PO Box 98393
Atlanta, GA 30359-8393

Home - Catalog - How-To's - XJBikes.com Forum



The rebuild process for most clutches is pretty straightforward; although this thread is specific for the XJ550 models, the same basic steps and parts also apply to all the XJ550 - XJ1100 models:


Please note that while the above guide is specific for the XJ550 clutches, all XJ-series bikes use the same basic procedures as above, with a few minor differences in drive plate style and design.

And here’s a good introductory video on doing a basic clutch rebuild:

Here are a couple of additional do’s-and-don’ts that we would recommend:
- always check the metal drive plates for flatness using a feeler gauge and flat piece of glass, etc.
- align the throw-out gear teeth towards the SW corner.
- always use new pressure plate spring bolts!
- perform the final torque on the spring bolts in criss-cross ("star") pattern.
- use a proper cover gasket rather than sealant!

And here’s any even better one, which overcomes all of the issues noted above:


XJ550 clutches use a unique style of drive plate that are "tabbed" and not symmetrical, and thus must be installed in a particular order and method that is not illustrated or explained well (or at all, or even incorrectly) in many manuals and diagrams. The following revised diagram is what you should follow; incorrect assembly of the clutch drive plates could cause serious safety and reliability issues:


XJ550 can also suffer from a strange noise, which is not uncommon and is typically (but not always) harmless:


although some of it can be reduced with a simple fix:


And a couple of bonus tips:


- here is the proper way to adjust the pivot shaft lever arm (what the clutch cable attaches to at the clutch cover):










see text just below the last picture on page 1.


Inside your shifter case side cover are a variety of levers and linkages that translate the motion of the your shifter foot pedal into movements that operate the SHIFTER DRUM, which interns operates the SHIFTER FORKS which then engage or disengage the various TRANSMISSION DRIVE GEARS. Worn or damaged RETURN SPRINGS can prevent the shifter from operating properly, and are the first thing to check if your bike will not go into gear, is "stuck" in a particular gear, or if you cannot "find neutral".

Of course, there may other issues which could cause the same problems, particularly the dreaded "disintegrating primary chain guide" issue, but it's always best to determine whether a simple problem exists first..........

Here is a new primary chain guide (XJ650 - XJ900 engines) installed:


Pictures of the inside of the shifter assembly can be seen at:



Here’s a great view of the neutral switch on XJ650 - XJ900 models that is typically hidden from view (and difficult to access while the exhaust system is in place):


A good write-up on the typical problems and issues involved with these parts can be accessed at:





However, please note that the exploded diagram attachment on the 19227 page is "typical" for most XJ-series bikes, the actual mechanisms will differ slightly between different models (the diagram shown in the 3rd post is correct for the XJ650 - XJ900 models; most other models use a variation on the same theme).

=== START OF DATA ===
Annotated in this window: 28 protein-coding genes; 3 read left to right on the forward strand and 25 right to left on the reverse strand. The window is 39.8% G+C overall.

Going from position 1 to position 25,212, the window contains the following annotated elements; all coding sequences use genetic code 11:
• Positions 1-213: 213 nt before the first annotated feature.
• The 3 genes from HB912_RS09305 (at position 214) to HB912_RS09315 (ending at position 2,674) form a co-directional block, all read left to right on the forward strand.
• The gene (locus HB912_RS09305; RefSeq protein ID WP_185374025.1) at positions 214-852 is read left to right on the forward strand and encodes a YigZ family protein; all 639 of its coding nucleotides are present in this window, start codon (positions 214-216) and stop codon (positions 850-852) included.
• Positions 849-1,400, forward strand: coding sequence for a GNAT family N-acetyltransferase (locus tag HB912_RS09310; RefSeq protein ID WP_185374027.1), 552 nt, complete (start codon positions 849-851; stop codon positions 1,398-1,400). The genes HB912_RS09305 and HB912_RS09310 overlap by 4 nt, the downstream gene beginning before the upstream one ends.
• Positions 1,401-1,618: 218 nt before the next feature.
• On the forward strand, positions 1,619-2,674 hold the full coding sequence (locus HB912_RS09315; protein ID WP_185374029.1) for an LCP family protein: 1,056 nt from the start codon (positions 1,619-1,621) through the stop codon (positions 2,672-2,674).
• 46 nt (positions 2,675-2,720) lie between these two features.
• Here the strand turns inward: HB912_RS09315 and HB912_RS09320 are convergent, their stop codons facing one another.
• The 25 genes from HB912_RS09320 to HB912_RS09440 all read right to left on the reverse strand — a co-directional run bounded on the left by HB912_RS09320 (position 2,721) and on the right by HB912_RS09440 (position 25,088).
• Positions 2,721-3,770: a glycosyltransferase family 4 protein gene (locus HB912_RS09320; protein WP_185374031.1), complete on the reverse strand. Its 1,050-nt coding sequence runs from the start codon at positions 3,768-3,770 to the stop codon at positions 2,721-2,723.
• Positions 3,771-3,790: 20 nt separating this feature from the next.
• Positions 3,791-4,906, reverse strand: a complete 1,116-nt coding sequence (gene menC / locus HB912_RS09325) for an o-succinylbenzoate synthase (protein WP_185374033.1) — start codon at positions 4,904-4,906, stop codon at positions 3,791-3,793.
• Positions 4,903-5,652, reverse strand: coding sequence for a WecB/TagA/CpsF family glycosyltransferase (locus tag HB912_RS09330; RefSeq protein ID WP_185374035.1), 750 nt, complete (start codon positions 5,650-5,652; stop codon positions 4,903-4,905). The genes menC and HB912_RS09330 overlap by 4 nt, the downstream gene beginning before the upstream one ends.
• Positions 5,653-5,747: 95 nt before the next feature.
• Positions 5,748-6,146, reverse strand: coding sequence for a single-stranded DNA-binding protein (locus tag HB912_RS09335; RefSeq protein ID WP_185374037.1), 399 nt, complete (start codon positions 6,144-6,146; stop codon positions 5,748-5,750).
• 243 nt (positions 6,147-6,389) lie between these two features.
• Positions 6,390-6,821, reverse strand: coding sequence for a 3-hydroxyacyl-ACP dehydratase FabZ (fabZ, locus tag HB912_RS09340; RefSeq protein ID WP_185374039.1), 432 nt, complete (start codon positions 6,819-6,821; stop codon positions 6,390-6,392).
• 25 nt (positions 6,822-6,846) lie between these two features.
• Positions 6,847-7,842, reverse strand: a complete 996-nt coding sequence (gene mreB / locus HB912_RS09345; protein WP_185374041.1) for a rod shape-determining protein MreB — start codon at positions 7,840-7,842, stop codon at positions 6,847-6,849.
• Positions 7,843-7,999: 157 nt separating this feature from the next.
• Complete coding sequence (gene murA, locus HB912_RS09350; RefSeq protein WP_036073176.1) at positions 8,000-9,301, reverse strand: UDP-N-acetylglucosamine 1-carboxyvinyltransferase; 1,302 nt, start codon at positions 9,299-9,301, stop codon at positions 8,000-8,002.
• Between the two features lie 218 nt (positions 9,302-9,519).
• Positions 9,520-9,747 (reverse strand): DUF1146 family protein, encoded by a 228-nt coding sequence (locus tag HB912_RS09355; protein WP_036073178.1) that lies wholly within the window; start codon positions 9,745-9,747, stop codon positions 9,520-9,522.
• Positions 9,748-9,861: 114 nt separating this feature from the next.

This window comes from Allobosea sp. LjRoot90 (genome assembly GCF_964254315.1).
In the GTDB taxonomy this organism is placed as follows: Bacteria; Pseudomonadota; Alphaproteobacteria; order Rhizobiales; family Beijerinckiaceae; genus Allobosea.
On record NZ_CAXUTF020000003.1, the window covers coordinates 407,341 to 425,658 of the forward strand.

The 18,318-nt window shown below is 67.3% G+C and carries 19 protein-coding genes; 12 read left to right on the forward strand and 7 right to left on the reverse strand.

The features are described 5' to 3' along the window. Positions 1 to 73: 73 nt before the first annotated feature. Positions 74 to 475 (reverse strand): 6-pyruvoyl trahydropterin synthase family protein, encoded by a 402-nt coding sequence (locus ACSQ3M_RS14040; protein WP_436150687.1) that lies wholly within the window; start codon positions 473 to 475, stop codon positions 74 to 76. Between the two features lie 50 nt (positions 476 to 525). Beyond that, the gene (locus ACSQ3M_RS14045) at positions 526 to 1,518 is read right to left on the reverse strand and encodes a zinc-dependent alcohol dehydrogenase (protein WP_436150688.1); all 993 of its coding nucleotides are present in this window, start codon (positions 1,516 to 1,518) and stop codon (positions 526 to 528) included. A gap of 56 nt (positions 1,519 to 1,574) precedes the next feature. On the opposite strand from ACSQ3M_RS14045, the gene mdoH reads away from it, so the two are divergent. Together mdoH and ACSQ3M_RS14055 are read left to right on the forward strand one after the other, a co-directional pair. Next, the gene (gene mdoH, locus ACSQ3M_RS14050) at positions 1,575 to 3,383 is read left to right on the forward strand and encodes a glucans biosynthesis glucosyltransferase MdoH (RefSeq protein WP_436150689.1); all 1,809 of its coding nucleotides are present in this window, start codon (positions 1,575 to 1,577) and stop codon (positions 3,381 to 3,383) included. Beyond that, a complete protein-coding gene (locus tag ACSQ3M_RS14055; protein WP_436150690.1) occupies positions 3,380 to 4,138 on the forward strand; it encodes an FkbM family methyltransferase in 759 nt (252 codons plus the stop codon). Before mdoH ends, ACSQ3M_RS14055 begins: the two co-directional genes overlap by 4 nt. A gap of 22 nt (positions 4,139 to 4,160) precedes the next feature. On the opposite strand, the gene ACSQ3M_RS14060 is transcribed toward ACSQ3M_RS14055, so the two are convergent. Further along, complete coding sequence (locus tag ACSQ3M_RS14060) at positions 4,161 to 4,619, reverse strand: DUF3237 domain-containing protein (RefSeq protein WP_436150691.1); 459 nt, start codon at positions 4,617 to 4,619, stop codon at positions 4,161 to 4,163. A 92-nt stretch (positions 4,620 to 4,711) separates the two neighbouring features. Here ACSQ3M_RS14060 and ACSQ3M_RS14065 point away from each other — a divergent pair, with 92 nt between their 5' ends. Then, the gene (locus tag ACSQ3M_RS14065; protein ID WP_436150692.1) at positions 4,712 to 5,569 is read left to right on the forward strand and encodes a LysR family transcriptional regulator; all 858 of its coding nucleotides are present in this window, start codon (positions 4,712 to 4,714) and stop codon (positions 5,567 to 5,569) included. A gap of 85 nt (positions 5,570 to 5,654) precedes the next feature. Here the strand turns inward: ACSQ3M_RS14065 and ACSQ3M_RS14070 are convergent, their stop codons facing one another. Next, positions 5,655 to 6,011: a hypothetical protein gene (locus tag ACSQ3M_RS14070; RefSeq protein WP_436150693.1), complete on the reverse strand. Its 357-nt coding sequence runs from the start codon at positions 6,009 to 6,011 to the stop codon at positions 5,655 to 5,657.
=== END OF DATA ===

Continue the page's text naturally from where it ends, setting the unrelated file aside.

NOTE: if this describes your situation:

Couldn't get her out of (whichever gear you were in when the problem occurred).

This situation can be caused either by a broken TENSION SPRING (the small linear-acting spring) or by the TORSION SPRING (the one with one straight arm and one "hooked" arm). Both of these springs are designed to keep the pawl arm properly engaged with the shifter drum "star wheel" segment. Note there is also a long SCREW which retains this star wheel to the shifter drum; if that screw is loose, it will allow the star wheel to rock back and forth or not even engage with the drum, also resulting in the same type of issue.

On early XJ650 engines and XJ750 Seca engines, the original torsion spring used was somewhat weak, and was replaced by an upgraded spring on later model engines, which also required a slightly different spring collar (sleeve) to be fitted.

NOTE: if this describes your situation:

"Today, after a downshift, the shift pedal would not pop back up automatically."

This problem tends to be caused by a broken TORSION SPRING (the one with straight arms on both ends of the spring) which is supposed to center the selector shaft segment. The earlier 1980-81 XJ650 and XJ750 Seca models were especially susceptible to this problem, and an upgraded, thicker spring (which required a thinner spacer collar underneath) was introduced to the 1982-later models.

Of course, some of these issues may be due to something as simple as broken shifter mechanism but it also could be dues to worn gears (see the TRANSMISSION: section further below for details) or the dreaded "disintegrating primary chain guide" issue, but it's always best to determine whether a simple problem exists first..........

NOTE: if this describes your situation:

"Over the past couple months while shifting to any gear it has gone into ghost neutrals. Steadily getting worse. Now it will not stay in gear any gear unless rolling on the throttle. As soon as you roll off the throttle it falls out of gear.”

This problem tends to be caused by a broken TORSION SPRING (the torsion spring with one straight arm and one hook on the other end of the spring) which is supposed to put tension on the “stopper arm” on the forward shaft assembly.



Hopefully, you're reading this section of the catalog just out of intellectual (or morbid) curiosity, and not because you have a transmission problem.....which in fact, is pretty rare with these XJ series engines (except, perhaps, on the XJ1100 models). The trannies are pretty bulletproof, and many "shifting" problems or issues are really caused by worn or improperly adjusted clutch system components, shifter mechanism issues, or shifter drum (the infamous disintegrating primary chain guide problem).